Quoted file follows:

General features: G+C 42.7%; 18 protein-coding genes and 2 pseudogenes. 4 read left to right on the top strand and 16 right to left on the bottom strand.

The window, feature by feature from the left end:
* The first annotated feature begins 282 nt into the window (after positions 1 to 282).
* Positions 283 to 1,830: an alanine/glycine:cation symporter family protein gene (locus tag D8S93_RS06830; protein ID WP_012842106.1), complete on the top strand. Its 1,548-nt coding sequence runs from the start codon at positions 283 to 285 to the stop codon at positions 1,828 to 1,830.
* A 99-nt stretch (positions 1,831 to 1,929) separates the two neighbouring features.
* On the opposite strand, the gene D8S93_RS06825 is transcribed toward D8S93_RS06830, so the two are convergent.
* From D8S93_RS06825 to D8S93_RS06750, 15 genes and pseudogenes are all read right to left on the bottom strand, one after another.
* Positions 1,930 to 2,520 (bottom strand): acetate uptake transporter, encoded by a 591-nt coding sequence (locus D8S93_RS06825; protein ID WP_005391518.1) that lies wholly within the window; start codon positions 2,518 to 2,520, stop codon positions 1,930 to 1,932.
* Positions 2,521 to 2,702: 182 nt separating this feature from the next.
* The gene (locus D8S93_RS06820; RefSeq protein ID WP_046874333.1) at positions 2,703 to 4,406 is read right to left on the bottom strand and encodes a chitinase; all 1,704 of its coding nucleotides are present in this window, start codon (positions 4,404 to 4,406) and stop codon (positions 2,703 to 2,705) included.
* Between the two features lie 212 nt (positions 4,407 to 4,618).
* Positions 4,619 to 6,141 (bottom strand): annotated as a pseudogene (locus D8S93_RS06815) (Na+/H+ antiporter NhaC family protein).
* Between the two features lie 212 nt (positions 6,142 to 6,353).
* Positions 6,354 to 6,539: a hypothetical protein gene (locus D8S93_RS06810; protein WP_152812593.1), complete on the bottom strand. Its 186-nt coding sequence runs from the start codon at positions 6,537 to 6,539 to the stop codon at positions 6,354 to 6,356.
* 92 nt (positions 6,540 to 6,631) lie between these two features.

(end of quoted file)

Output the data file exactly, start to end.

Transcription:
General features: G+C 42.7%; 18 protein-coding genes and 2 pseudogenes. 4 read left to right on the top strand and 16 right to left on the bottom strand.

The window, feature by feature from the left end:
* The first annotated feature begins 282 nt into the window (after positions 1 to 282).
* Positions 283 to 1,830: an alanine/glycine:cation symporter family protein gene (locus tag D8S93_RS06830; protein ID WP_012842106.1), complete on the top strand. Its 1,548-nt coding sequence runs from the start codon at positions 283 to 285 to the stop codon at positions 1,828 to 1,830.
* A 99-nt stretch (positions 1,831 to 1,929) separates the two neighbouring features.
* On the opposite strand, the gene D8S93_RS06825 is transcribed toward D8S93_RS06830, so the two are convergent.
* From D8S93_RS06825 to D8S93_RS06750, 15 genes and pseudogenes are all read right to left on the bottom strand, one after another.
* Positions 1,930 to 2,520 (bottom strand): acetate uptake transporter, encoded by a 591-nt coding sequence (locus D8S93_RS06825; protein ID WP_005391518.1) that lies wholly within the window; start codon positions 2,518 to 2,520, stop codon positions 1,930 to 1,932.
* Positions 2,521 to 2,702: 182 nt separating this feature from the next.
* The gene (locus D8S93_RS06820; RefSeq protein ID WP_046874333.1) at positions 2,703 to 4,406 is read right to left on the bottom strand and encodes a chitinase; all 1,704 of its coding nucleotides are present in this window, start codon (positions 4,404 to 4,406) and stop codon (positions 2,703 to 2,705) included.
* Between the two features lie 212 nt (positions 4,407 to 4,618).
* Positions 4,619 to 6,141 (bottom strand): annotated as a pseudogene (locus D8S93_RS06815) (Na+/H+ antiporter NhaC family protein).
* Between the two features lie 212 nt (positions 6,142 to 6,353).
* Positions 6,354 to 6,539: a hypothetical protein gene (locus D8S93_RS06810; protein WP_152812593.1), complete on the bottom strand. Its 186-nt coding sequence runs from the start codon at positions 6,537 to 6,539 to the stop codon at positions 6,354 to 6,356.
* 92 nt (positions 6,540 to 6,631) lie between these two features.